This research critically looks into the reasons responsible for the divergent economic outcome of civil conflicts on the economies of conflict and post-conflict states of sub-Saharan Africa. Contrary to common placed and popularly upheld thesis that civil wars deter economic growth and development, this piece of research identifies some conflict and post-conflict states in sub-Saharan Africa where in the aftermath of civil conflicts and civil wars specifically did set in place a foundation for and ushered in a period of significant economic growth and reduction in poverty levels. With this opposing thesis, the research work sought at answering two pertinent questions first, if civil conflicts can possibly improve development prospects by creating long term conditions conducive for rapid growth and second, why have some conflict and post-conflict states succeeded in achieving growth and development while others have only experienced economic stagnation or decline.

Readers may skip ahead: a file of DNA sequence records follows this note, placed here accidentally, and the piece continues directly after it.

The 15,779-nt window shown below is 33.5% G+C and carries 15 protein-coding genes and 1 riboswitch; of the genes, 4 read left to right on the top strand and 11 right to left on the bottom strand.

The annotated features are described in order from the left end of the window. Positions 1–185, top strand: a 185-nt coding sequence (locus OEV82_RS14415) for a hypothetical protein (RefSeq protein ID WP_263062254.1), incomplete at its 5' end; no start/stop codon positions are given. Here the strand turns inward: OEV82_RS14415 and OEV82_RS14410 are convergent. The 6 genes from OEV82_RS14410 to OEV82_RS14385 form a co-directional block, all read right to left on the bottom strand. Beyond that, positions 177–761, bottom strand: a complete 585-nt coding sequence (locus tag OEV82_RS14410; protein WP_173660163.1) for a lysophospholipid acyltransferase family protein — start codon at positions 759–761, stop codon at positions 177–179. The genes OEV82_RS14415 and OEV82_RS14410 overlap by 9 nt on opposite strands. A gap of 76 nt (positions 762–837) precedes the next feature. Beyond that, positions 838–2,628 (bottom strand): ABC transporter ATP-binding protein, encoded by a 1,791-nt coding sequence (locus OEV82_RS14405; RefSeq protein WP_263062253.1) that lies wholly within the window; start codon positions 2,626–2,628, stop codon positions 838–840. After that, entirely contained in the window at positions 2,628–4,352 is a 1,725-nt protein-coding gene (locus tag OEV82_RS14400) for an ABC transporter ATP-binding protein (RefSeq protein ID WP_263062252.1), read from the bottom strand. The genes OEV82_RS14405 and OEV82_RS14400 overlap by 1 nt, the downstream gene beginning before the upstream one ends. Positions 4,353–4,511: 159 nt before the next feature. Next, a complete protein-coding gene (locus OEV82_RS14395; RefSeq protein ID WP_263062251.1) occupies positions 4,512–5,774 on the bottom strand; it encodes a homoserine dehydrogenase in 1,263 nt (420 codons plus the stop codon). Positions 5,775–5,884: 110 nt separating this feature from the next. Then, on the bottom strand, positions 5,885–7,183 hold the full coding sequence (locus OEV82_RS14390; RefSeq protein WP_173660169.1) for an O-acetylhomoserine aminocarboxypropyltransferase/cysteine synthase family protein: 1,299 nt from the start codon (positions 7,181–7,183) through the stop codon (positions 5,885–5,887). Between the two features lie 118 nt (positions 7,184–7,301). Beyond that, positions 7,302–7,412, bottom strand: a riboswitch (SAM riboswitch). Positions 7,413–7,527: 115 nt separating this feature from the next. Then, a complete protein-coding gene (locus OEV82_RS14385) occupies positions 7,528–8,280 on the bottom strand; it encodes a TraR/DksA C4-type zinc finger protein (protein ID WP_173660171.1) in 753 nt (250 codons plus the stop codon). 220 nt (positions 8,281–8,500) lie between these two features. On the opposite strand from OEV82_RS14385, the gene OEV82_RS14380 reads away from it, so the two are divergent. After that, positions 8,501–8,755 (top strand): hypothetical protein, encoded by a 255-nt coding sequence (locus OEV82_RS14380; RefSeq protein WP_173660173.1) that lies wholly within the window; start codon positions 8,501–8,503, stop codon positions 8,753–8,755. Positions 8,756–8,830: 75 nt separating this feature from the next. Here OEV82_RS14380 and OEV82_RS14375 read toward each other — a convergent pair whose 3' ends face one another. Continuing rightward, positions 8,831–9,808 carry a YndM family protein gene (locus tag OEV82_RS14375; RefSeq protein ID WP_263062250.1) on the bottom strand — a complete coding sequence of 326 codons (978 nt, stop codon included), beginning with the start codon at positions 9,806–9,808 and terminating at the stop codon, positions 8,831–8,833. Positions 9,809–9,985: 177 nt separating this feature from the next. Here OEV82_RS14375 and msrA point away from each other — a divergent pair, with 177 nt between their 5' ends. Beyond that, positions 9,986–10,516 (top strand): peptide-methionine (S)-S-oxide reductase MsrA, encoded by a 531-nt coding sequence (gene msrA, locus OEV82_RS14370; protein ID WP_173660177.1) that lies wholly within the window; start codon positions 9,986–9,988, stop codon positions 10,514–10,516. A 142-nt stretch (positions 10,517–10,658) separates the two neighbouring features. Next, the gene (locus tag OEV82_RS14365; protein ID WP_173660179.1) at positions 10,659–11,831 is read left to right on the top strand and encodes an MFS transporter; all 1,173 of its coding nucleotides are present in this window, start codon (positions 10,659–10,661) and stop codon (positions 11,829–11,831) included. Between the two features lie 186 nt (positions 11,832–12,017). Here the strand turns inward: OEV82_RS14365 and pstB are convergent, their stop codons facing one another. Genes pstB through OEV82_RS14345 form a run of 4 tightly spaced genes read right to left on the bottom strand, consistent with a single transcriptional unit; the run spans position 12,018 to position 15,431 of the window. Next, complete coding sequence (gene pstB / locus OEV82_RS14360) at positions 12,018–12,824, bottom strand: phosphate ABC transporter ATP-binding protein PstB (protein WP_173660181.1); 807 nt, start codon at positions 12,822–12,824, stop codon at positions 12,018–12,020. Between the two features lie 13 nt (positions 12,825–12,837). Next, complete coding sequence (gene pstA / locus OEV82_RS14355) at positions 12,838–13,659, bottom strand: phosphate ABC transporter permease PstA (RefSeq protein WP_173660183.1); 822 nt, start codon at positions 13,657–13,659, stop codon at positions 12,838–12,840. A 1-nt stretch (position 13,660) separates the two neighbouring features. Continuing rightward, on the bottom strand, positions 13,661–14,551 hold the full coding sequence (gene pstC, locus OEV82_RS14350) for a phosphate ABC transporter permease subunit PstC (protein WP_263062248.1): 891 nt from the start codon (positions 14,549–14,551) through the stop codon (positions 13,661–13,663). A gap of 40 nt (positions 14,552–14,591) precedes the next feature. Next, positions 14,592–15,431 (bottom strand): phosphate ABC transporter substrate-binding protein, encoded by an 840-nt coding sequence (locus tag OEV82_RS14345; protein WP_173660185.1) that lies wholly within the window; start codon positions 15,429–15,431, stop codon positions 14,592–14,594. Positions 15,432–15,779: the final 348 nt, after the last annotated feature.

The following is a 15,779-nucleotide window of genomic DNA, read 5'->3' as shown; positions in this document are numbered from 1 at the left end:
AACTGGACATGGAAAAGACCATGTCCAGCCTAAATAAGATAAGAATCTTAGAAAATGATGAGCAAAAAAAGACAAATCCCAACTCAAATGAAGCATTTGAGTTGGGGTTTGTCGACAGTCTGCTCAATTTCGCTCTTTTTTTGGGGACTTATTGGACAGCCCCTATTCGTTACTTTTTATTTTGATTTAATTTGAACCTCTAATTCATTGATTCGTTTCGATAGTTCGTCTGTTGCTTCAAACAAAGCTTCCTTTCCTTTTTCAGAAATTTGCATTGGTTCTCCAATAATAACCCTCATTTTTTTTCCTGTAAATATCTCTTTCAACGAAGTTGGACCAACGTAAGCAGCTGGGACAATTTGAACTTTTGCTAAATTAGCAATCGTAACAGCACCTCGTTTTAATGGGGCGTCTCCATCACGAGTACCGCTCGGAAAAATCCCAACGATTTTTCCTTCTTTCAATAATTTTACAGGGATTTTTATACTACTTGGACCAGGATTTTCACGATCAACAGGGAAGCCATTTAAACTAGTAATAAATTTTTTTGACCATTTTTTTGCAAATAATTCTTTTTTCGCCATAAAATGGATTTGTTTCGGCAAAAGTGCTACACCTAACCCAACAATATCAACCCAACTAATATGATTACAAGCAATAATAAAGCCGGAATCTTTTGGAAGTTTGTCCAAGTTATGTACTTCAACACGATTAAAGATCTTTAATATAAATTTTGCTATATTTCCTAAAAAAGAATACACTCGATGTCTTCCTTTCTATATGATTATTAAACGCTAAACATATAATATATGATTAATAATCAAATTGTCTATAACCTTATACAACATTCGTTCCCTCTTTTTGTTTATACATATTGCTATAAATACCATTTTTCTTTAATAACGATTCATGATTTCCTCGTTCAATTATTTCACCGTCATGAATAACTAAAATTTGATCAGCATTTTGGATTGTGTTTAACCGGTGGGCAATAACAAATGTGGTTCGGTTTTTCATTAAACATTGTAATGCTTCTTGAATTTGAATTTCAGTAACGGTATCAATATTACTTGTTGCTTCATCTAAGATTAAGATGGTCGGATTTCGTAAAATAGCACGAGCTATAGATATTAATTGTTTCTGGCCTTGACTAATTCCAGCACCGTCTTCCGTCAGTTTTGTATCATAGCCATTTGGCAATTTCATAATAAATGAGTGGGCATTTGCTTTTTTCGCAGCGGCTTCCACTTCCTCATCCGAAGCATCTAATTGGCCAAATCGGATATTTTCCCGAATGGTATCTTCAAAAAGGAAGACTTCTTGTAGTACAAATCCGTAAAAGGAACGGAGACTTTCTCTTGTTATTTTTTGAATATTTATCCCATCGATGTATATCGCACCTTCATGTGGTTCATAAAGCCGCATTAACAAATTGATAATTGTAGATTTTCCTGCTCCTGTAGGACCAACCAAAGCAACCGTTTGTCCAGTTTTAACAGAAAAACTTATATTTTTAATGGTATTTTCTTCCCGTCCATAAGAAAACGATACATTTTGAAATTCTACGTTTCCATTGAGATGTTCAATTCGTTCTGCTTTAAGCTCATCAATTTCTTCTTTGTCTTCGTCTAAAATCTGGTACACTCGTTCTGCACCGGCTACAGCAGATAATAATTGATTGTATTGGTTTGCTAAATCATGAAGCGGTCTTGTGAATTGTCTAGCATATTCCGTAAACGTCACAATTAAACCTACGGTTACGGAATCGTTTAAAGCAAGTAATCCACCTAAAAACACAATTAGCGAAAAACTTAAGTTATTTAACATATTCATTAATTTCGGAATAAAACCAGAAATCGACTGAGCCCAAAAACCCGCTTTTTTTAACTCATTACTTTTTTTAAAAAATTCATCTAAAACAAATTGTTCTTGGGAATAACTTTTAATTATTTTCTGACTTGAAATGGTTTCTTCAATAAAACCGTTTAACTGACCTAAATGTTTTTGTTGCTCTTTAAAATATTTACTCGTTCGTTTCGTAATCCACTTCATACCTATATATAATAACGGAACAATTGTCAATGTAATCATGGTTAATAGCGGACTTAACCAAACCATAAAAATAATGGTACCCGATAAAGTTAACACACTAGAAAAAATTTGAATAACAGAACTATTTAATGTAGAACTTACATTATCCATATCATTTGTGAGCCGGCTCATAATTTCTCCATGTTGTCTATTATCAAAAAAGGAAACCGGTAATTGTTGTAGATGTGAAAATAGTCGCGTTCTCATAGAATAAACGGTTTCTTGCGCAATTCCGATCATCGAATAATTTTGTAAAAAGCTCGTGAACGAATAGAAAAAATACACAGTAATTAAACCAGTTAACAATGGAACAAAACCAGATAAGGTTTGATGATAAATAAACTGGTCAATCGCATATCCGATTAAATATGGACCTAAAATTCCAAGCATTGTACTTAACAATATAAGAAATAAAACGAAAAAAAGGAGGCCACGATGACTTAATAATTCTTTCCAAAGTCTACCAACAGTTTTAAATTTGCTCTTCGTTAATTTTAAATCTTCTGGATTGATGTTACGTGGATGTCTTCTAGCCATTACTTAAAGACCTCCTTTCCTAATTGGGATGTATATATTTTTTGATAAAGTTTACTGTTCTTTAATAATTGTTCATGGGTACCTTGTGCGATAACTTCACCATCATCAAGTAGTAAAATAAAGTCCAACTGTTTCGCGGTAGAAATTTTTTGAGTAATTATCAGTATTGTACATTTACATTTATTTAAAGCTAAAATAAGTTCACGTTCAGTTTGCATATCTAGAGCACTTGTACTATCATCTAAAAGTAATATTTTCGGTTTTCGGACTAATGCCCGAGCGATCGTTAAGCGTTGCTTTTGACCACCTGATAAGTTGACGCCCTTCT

Using the case study of two sub-Saharan African countries, this piece briefs on the recent political-economy of South Sudan (previously a part of Sudan) and Uganda. Limiting its scope to the years after independence to present, the research traces the conflict years in both states and the economy of both states showing the divergent outcome of the wars during and after the conflicts on the economic levels of both states. Using established determinants of the causes of the war, the geographical location of the war, the severity of the war and foreign post-conflict intervention a further section of this research analyzes why some sub-Saharan African states continued to grow during and after the war years where as others declined or stagnated economically and on some instances, fell into recurrent wars.